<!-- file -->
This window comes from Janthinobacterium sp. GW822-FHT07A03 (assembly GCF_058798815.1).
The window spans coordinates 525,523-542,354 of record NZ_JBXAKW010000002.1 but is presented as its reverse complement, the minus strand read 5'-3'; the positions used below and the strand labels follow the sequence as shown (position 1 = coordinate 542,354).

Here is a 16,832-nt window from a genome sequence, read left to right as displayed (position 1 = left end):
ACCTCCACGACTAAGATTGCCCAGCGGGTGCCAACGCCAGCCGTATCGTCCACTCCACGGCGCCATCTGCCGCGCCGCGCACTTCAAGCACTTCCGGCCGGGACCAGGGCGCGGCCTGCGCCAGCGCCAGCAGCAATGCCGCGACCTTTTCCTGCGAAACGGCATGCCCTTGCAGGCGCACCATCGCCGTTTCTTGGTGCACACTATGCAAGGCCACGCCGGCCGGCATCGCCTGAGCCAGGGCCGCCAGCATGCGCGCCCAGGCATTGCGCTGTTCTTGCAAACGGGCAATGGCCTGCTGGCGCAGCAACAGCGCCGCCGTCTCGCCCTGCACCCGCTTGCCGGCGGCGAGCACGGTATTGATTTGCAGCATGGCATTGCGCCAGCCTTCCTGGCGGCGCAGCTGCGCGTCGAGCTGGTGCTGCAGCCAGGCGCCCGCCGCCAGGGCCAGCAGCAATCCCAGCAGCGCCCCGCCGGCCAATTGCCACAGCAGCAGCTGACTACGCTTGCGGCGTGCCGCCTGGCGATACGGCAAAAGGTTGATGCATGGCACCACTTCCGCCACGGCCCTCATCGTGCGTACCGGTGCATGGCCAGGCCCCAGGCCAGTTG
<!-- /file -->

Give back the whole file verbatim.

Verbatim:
This window comes from Janthinobacterium sp. GW822-FHT07A03 (assembly GCF_058798815.1).
The window spans coordinates 525,523-542,354 of record NZ_JBXAKW010000002.1 but is presented as its reverse complement, the minus strand read 5'-3'; the positions used below and the strand labels follow the sequence as shown (position 1 = coordinate 542,354).

Here is a 16,832-nt window from a genome sequence, read left to right as displayed (position 1 = left end):
ACCTCCACGACTAAGATTGCCCAGCGGGTGCCAACGCCAGCCGTATCGTCCACTCCACGGCGCCATCTGCCGCGCCGCGCACTTCAAGCACTTCCGGCCGGGACCAGGGCGCGGCCTGCGCCAGCGCCAGCAGCAATGCCGCGACCTTTTCCTGCGAAACGGCATGCCCTTGCAGGCGCACCATCGCCGTTTCTTGGTGCACACTATGCAAGGCCACGCCGGCCGGCATCGCCTGAGCCAGGGCCGCCAGCATGCGCGCCCAGGCATTGCGCTGTTCTTGCAAACGGGCAATGGCCTGCTGGCGCAGCAACAGCGCCGCCGTCTCGCCCTGCACCCGCTTGCCGGCGGCGAGCACGGTATTGATTTGCAGCATGGCATTGCGCCAGCCTTCCTGGCGGCGCAGCTGCGCGTCGAGCTGGTGCTGCAGCCAGGCGCCCGCCGCCAGGGCCAGCAGCAATCCCAGCAGCGCCCCGCCGGCCAATTGCCACAGCAGCAGCTGACTACGCTTGCGGCGTGCCGCCTGGCGATACGGCAAAAGGTTGATGCATGGCACCACTTCCGCCACGGCCCTCATCGTGCGTACCGGTGCATGGCCAGGCCCCAGGCCAGTTG